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The next few weeks we will be having the MSc oral exams in the CCE Division in which students will have to summarize and defend their work in front of the examination panel. I am sure every person has his own list of tips and “do’s and don’ts” on how to face these type of exams although a viva can go in many different directions depending on your work, the examiner and other factors. We all have heard the typical wise advice of “be relaxed, be confident, be prepared”, tips which might lead to the exact opposite: that would be panic.

What are you best tips for a successful viva?

Here are some random thoughts I had on this based on my experience which you might find useful or not towards preparing for you viva… Continue reading »

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“Anti–pollution clothing invented” – this was one of the news headlines a few days ago. Well, this is another gift from the emergence of nanotechnology. According to the inventors, “any item of clothing could be treated, but in order for the technology to work you need light. So, for example, you wouldn’t want to coat your underpants”.  Simple but interesting estimates proposed were that if all the 10 million people living in London take one gram of coating out, this would consume 10 ten tons of nitrous oxide in London every day.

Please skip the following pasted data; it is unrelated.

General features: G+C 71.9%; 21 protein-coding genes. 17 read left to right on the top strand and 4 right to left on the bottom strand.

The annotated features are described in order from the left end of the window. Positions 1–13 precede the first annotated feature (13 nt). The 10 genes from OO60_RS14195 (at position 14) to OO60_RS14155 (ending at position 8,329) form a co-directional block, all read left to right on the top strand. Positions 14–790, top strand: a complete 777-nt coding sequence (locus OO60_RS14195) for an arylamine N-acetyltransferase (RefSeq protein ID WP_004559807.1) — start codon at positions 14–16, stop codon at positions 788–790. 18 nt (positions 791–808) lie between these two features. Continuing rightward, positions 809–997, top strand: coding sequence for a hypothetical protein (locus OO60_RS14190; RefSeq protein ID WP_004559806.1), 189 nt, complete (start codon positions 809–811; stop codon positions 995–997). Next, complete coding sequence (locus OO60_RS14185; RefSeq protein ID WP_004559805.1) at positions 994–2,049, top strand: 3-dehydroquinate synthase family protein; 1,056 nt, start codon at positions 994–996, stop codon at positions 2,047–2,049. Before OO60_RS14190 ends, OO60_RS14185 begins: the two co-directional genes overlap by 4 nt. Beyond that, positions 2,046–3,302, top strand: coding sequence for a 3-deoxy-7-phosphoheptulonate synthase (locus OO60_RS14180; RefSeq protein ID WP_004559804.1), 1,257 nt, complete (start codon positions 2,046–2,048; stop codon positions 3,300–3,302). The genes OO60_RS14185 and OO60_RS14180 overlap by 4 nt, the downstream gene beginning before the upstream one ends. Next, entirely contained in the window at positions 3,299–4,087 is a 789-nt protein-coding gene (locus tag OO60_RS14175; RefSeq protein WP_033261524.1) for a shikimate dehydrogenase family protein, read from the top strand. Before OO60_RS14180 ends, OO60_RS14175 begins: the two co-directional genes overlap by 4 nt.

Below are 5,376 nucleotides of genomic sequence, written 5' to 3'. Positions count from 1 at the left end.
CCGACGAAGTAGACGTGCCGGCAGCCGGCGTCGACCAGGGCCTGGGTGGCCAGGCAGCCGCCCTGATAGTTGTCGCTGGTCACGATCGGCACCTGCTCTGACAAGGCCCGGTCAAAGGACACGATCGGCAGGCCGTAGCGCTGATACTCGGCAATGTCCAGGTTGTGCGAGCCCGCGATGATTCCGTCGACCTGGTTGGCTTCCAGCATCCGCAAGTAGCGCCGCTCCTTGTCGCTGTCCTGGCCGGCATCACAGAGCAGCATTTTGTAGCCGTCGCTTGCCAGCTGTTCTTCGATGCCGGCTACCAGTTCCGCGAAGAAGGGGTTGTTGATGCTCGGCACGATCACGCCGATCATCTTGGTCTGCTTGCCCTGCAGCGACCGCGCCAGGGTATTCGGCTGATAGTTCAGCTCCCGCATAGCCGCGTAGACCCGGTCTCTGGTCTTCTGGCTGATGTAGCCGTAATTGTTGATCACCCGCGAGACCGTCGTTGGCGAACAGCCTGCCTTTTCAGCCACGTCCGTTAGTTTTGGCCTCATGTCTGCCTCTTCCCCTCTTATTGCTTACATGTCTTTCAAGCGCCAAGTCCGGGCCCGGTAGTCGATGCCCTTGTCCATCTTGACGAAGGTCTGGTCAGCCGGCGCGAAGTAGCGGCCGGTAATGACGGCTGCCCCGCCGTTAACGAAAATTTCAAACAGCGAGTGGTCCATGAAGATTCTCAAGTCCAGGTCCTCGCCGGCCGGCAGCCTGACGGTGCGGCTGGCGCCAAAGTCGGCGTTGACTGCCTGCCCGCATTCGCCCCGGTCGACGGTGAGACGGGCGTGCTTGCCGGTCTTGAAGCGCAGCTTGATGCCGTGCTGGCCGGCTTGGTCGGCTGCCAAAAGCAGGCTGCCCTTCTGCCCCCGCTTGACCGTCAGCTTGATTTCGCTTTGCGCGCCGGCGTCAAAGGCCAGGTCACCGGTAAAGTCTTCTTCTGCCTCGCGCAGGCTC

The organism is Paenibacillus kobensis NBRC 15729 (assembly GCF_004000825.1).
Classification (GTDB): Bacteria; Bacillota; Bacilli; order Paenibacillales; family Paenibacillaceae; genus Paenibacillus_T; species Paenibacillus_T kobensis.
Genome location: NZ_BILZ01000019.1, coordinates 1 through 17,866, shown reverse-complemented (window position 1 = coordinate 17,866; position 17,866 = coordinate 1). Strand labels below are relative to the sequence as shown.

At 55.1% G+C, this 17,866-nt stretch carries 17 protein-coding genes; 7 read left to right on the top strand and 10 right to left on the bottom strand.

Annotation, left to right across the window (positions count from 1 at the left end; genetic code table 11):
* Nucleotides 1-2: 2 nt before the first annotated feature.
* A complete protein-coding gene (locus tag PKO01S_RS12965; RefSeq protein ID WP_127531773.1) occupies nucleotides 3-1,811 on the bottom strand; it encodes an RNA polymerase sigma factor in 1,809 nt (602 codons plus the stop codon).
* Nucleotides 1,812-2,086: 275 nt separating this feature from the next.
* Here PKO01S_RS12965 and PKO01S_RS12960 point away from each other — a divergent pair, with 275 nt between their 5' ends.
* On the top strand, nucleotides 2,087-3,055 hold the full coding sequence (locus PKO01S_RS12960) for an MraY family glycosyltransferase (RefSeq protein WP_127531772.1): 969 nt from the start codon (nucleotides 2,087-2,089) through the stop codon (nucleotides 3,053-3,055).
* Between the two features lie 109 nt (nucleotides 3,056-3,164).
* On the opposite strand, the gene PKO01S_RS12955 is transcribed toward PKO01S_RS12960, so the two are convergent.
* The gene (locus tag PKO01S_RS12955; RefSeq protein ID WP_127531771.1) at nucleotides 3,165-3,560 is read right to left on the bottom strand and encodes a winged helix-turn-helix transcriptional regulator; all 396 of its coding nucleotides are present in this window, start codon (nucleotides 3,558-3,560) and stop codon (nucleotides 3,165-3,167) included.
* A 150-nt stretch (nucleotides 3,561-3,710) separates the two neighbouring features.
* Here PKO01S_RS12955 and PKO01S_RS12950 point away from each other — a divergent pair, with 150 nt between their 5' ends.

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Can we build concrete boats? At first, one might think that this is impossible since regular concrete is 2.3 times denser than water. However, steel is even heavier than concrete and we still use steel to build large boats. The answer to this physical problem was given by Archimedes over 2000 years ago; his principle states “a body immersed in a fluid experiences a buoyancy force equal to the weight of the fluid it displaces”. Therefore, to build a concrete boat we only need to design a concrete container so that the buoyancy force balances the vertical force (including self weight).